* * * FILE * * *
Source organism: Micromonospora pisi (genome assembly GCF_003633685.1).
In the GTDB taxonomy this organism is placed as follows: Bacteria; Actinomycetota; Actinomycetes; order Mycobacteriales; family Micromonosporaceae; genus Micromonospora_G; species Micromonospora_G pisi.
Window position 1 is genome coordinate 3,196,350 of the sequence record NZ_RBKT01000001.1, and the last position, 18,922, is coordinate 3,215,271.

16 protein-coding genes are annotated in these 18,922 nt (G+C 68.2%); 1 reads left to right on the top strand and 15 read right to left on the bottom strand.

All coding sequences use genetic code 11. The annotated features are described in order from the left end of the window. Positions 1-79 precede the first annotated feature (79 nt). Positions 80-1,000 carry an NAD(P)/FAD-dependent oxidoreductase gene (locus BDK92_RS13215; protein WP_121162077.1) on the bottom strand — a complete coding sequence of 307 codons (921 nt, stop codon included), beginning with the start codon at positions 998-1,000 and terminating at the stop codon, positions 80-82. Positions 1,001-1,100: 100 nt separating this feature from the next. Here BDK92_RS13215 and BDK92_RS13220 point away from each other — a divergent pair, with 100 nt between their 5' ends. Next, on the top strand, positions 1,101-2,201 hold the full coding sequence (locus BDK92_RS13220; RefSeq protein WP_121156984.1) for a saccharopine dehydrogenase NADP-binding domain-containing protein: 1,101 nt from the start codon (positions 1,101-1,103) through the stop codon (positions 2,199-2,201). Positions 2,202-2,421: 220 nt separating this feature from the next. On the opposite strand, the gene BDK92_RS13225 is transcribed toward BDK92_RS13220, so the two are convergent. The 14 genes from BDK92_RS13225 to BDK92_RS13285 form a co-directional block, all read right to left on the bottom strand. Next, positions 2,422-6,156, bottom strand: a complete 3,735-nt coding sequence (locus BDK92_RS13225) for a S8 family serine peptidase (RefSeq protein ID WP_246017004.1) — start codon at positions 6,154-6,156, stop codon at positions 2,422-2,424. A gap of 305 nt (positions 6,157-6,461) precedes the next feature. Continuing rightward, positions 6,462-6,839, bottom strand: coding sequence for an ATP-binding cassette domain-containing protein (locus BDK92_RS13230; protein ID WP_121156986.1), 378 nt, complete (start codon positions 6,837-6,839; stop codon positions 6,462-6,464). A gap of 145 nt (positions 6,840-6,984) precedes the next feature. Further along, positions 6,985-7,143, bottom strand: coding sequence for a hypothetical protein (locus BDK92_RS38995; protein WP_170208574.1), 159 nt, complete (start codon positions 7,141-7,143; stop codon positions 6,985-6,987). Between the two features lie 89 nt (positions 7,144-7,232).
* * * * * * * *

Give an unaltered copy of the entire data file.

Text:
Source organism: Micromonospora pisi (genome assembly GCF_003633685.1).
In the GTDB taxonomy this organism is placed as follows: Bacteria; Actinomycetota; Actinomycetes; order Mycobacteriales; family Micromonosporaceae; genus Micromonospora_G; species Micromonospora_G pisi.
Window position 1 is genome coordinate 3,196,350 of the sequence record NZ_RBKT01000001.1, and the last position, 18,922, is coordinate 3,215,271.

16 protein-coding genes are annotated in these 18,922 nt (G+C 68.2%); 1 reads left to right on the top strand and 15 read right to left on the bottom strand.

All coding sequences use genetic code 11. The annotated features are described in order from the left end of the window. Positions 1-79 precede the first annotated feature (79 nt). Positions 80-1,000 carry an NAD(P)/FAD-dependent oxidoreductase gene (locus BDK92_RS13215; protein WP_121162077.1) on the bottom strand — a complete coding sequence of 307 codons (921 nt, stop codon included), beginning with the start codon at positions 998-1,000 and terminating at the stop codon, positions 80-82. Positions 1,001-1,100: 100 nt separating this feature from the next. Here BDK92_RS13215 and BDK92_RS13220 point away from each other — a divergent pair, with 100 nt between their 5' ends. Next, on the top strand, positions 1,101-2,201 hold the full coding sequence (locus BDK92_RS13220; RefSeq protein WP_121156984.1) for a saccharopine dehydrogenase NADP-binding domain-containing protein: 1,101 nt from the start codon (positions 1,101-1,103) through the stop codon (positions 2,199-2,201). Positions 2,202-2,421: 220 nt separating this feature from the next. On the opposite strand, the gene BDK92_RS13225 is transcribed toward BDK92_RS13220, so the two are convergent. The 14 genes from BDK92_RS13225 to BDK92_RS13285 form a co-directional block, all read right to left on the bottom strand. Next, positions 2,422-6,156, bottom strand: a complete 3,735-nt coding sequence (locus BDK92_RS13225) for a S8 family serine peptidase (RefSeq protein ID WP_246017004.1) — start codon at positions 6,154-6,156, stop codon at positions 2,422-2,424. A gap of 305 nt (positions 6,157-6,461) precedes the next feature. Continuing rightward, positions 6,462-6,839, bottom strand: coding sequence for an ATP-binding cassette domain-containing protein (locus BDK92_RS13230; protein ID WP_121156986.1), 378 nt, complete (start codon positions 6,837-6,839; stop codon positions 6,462-6,464). A gap of 145 nt (positions 6,840-6,984) precedes the next feature. Further along, positions 6,985-7,143, bottom strand: coding sequence for a hypothetical protein (locus BDK92_RS38995; protein WP_170208574.1), 159 nt, complete (start codon positions 7,141-7,143; stop codon positions 6,985-6,987). Between the two features lie 89 nt (positions 7,144-7,232).